Author - James Cook
Summary: Calculate lumber volume and pricing in board-feet
Instructions: If you've ever needed to calculate the price of a beautiful piece of hardwood at your local lumberyard, this program will come in handy. Even if you have no use for this, take a look at the code for techniques you can use in your own programs.
One board-foot is defined as the volume of a 1 inch thick, 12 inch wide piece of lumber 1 foot long. Thus, a 1/2 inch thick board 6 inches wide and 4 feet long is also one board-foot. Lumber in the US is usually priced in dollars per board-foot.
The variable buttons in my programs usually work just like the buttons on an HP-48 calculator. Enter the variable on the stack and tap the button to store. Tap [Rcl] and then the variable name to recall the value stored. Tap [Slv] and the unknown variable to solve. [Clr] clears all variables.
The [x\4] takes the number of "quarters" from the stack and coverts it to decimal inches and stores in the thickness variable. Some lumber is sold as "five quarter" or 1 1/4" thick, etc. [T_in] stores the thickness in decimal inches. [W_in] stores the width in decimal inches. [L_in] stores the length in inches.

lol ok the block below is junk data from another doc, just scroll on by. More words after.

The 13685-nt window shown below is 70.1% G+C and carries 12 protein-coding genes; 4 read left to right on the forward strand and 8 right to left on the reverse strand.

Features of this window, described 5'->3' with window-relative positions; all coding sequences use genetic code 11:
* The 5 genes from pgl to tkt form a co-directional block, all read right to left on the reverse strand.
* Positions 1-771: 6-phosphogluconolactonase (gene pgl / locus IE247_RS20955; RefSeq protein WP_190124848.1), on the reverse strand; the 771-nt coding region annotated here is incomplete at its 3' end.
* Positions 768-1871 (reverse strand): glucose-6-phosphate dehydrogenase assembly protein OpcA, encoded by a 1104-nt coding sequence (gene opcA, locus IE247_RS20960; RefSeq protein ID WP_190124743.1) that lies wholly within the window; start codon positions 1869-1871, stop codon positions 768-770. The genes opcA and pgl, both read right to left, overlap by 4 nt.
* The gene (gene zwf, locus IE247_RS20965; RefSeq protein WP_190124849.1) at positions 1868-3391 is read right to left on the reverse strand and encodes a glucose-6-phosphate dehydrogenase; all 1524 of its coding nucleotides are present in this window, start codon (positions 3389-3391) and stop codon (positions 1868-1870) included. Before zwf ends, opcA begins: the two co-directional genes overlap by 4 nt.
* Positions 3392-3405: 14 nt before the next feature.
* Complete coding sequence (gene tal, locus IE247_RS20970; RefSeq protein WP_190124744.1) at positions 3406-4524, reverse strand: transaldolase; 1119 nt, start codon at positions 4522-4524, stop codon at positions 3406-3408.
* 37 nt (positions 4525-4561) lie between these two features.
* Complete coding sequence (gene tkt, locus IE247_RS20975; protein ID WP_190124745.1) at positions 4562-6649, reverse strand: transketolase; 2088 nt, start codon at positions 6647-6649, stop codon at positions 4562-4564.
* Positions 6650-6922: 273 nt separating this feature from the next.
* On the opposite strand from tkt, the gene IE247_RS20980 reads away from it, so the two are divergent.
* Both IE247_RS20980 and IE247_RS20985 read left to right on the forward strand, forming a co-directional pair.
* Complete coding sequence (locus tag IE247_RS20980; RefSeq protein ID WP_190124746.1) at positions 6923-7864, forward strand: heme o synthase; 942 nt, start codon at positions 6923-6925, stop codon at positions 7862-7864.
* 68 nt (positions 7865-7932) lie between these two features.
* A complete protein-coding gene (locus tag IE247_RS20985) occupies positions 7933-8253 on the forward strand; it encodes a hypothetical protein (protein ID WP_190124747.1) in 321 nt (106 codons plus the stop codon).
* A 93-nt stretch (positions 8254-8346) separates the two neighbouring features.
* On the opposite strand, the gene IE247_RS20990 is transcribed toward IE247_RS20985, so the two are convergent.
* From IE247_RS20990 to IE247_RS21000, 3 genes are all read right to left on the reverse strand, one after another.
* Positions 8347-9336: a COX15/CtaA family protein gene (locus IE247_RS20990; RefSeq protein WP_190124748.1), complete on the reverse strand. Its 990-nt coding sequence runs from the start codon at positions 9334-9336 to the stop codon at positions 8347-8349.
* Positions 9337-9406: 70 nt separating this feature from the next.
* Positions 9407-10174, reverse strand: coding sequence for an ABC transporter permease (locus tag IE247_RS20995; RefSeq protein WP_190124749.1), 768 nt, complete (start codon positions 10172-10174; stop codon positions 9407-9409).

[$@] stores the price per board-foot. [bdft] is the number of board-feet. [$tot] is the total price of the lumber.
How much is a board of 5/4 Maple 6.5" wide and 3.5' long that costs $40 a board foot?
5 [X/4] or 1.25 [T_in]
[Slv] [$tot] 94.79 dollars
[Rcl] [bdft] 2.37 board feet
\a=thickness, b=width, c=length, d=menu, e=cost per bft, f=board foot, g=cost\
"Board Foot Calc"
"Board Foot Calc" D'Calculates the cost of lumber\ based on price per board foot.'d1;
"_x/4:thickness of board in quarter inches" xdc(4/Xa:xa4*)0Xd;
"_T_in:thickness of board (in inches)" xdc(Xa:xa)0Xd;
"_W_in:width of board (in inches)" xdc(Xb:xb)0Xd;
"_L_in:length of board (in inches)"
"_$@:cost per board foot"
"_$tot:total cost of lumber"xdc(Xg:xg:xf0=0(Ca:xf)xe*Xgxg)0Xd;
"Rcl:Recall stored variable"1Xd;
"Slv:Solve for unknown variable"2Xd;
"Clr:Clear all variables" Cc;
"Abt:About" D'Board Foot Calculator\Written by Jim Cook\James_Cook@ieee.org'd1;